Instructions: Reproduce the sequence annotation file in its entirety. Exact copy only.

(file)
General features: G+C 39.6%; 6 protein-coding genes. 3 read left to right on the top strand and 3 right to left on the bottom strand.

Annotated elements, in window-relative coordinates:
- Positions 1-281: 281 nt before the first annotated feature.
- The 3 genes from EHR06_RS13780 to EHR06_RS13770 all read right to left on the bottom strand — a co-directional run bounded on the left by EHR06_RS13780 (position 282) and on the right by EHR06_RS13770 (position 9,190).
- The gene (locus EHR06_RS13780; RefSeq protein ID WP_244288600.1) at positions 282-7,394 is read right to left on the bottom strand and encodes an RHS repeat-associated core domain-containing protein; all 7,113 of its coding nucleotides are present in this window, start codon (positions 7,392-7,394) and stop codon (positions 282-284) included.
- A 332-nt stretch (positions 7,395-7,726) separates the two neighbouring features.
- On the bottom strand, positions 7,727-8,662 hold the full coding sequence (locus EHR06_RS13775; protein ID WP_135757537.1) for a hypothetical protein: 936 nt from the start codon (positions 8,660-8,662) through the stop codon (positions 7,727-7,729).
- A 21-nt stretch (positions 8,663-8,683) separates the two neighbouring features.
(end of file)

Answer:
General features: G+C 39.6%; 6 protein-coding genes. 3 read left to right on the top strand and 3 right to left on the bottom strand.

Annotated elements, in window-relative coordinates:
- Positions 1-281: 281 nt before the first annotated feature.
- The 3 genes from EHR06_RS13780 to EHR06_RS13770 all read right to left on the bottom strand — a co-directional run bounded on the left by EHR06_RS13780 (position 282) and on the right by EHR06_RS13770 (position 9,190).
- The gene (locus EHR06_RS13780; RefSeq protein ID WP_244288600.1) at positions 282-7,394 is read right to left on the bottom strand and encodes an RHS repeat-associated core domain-containing protein; all 7,113 of its coding nucleotides are present in this window, start codon (positions 7,392-7,394) and stop codon (positions 282-284) included.
- A 332-nt stretch (positions 7,395-7,726) separates the two neighbouring features.
- On the bottom strand, positions 7,727-8,662 hold the full coding sequence (locus EHR06_RS13775; protein ID WP_135757537.1) for a hypothetical protein: 936 nt from the start codon (positions 8,660-8,662) through the stop codon (positions 7,727-7,729).
- A 21-nt stretch (positions 8,663-8,683) separates the two neighbouring features.